Global warming melt ice in Antarctica faster than ever before – about six times more than a year now than 40 years ago – which leads to increasingly high sea levels worldwide, scientists warn.
Antarctic melting has already raised the global sea level by 1.4 cm between 1979 and 2017, according to a report by the National Academy of Sciences (PNAS), a peer-reviewed journal of the United States.
It is expected that the pace of melting will lead to catastrophic sea-level rise in the coming years, says lead author Eric Rignot, head of the Department of Earth Systems Science at the University of California Irvine.
"As the Antarctic ice sheet continues to melt, we expect the multi-meter sea level to rise from Antarctica in the next centuries," said Rinoth.
A rise of 1.8 meters (six feet) by 2100, as predicted by some scientists in the worst scenarios, will flood many coastal cities where millions of people around the world live, according to preliminary studies.
For current research, researchers have begun the most ancient estimates of icemass in Antarctica, in 18 geographic regions.
The data came from high-resolution aerial photographs taken by NASA aircraft, along with a satellite radar from several space agencies.
The researchers found that from 1979 to 1990, Antarctica dropped annually an average of 40 billion tons of ice mass.
From 2009 to 2017, ice loss has increased by more than 6 times, to 252 billion tons per year.
Even more disturbingly, the researchers found that the areas that were once considered "stable and immune to change" in East Antarctica also dump a lot of ice, the study said.
"The Wilkes Land farming in East Antarctica has always been an important player in mass loss, even in the 1980s, as our studies have shown," said Rynot.
"This region is likely to be more sensitive to climate than is traditionally foreseen, and it is important to know, because it contains more ice than Western Antarctica and the Antarctic Peninsula."
Loss of ice
The total amount of ice in Antarctica, if all melt, will be enough to raise the sea level by 187 feet (57 meters).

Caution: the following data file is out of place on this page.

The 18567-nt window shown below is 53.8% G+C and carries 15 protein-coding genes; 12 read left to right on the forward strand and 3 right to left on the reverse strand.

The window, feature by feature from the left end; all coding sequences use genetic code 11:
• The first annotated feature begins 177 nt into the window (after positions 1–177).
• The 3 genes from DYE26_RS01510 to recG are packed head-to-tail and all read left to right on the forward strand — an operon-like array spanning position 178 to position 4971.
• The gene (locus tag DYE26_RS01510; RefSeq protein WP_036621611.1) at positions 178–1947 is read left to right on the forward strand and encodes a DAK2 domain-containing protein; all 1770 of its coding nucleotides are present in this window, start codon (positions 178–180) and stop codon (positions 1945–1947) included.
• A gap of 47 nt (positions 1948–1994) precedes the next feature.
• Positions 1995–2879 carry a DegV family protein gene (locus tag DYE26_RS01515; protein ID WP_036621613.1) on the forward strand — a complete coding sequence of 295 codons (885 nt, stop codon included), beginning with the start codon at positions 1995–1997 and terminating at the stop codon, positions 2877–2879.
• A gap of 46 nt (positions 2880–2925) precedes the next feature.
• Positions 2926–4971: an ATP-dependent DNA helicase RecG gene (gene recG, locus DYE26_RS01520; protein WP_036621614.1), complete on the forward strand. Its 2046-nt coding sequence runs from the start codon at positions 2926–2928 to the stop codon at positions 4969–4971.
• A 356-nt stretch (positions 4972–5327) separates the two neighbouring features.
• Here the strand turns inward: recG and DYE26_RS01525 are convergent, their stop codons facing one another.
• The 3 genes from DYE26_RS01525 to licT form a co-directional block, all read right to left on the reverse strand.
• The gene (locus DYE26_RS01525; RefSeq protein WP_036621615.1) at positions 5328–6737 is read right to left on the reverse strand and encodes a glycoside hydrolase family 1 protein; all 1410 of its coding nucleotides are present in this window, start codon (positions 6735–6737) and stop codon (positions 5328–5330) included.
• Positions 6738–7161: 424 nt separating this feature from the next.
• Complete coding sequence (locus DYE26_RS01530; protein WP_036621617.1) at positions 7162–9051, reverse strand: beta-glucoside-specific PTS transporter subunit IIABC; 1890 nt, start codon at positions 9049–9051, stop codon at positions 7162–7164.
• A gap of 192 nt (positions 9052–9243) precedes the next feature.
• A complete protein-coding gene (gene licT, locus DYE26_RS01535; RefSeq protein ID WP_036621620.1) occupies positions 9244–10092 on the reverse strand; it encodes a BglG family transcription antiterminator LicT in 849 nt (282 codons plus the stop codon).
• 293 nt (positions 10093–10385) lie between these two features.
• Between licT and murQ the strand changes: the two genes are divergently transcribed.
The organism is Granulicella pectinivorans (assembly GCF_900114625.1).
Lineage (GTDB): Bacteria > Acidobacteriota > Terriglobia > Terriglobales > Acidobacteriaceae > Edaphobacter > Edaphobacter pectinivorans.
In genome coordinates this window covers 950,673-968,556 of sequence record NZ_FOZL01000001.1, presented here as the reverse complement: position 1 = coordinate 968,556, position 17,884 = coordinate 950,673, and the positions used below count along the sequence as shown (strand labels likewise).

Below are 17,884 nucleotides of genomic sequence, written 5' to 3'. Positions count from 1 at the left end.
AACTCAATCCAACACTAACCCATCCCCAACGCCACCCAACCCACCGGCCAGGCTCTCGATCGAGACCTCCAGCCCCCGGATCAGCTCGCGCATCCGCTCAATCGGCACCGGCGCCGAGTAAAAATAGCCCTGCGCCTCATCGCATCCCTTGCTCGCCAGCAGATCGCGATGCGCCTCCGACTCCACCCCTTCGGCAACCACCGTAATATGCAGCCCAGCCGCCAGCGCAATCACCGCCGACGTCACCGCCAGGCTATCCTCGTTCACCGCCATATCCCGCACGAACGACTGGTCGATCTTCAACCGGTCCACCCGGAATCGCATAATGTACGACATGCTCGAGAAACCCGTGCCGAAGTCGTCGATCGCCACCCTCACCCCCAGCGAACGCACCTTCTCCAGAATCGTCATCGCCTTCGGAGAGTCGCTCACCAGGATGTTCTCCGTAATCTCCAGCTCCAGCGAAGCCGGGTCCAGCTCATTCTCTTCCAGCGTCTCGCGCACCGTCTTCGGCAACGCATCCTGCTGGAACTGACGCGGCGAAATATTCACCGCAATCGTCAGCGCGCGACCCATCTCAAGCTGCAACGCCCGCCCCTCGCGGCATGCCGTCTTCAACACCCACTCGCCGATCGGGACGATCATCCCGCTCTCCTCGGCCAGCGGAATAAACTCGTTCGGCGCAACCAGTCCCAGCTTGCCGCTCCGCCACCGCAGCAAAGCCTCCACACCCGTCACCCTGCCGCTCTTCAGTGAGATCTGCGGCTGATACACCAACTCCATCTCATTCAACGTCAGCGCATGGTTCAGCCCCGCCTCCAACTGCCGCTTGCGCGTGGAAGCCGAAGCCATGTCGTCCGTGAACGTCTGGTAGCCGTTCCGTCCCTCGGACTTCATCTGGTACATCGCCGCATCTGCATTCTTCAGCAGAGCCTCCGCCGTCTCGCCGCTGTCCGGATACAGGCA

Today, the largest amount of ice in Antarctica is concentrated in the east, where there is enough sea ice to pass 170 feet of sea level, compared with approximately 17 feet in the entire western Antarctic ice sheet.
The East Antarctic ice sheet is the largest in the world, containing about half the fresh water of the Earth.
So far, most studies have shown that most melting occurs in the West.
Huge split Antarctic glaciers disturb scientists.
A landmark study published in Nature in June last year found that since the year 1992 Antarctic ice melt has tripled, but in the east did not show significant melting.
However, in a subsequent study published in Nature in September 2018, layers of sediments from the ocean floor were analyzed, where in recent times submerged basins in the Eastern Antarctic to the south of Australia melted about 125,000 years ago.
This study showed that the mass pool will melt again, with a steady rise in temperature of just two degrees Celsius, which is required in the landmark in the climate agreement in Paris, in order to avoid the fall of global warming.
Recent studies show that eastern Antarctic melting deserves "more attention," according to PNAS.
The heating of the water in the ocean will only accelerate the loss of ice in the future, and experts say the sea level will continue to grow for centuries, regardless of what the person is doing now to curb climate change.
Recent studies have shown that the oceans are warming faster than previously thought by setting new heat records over the past few years.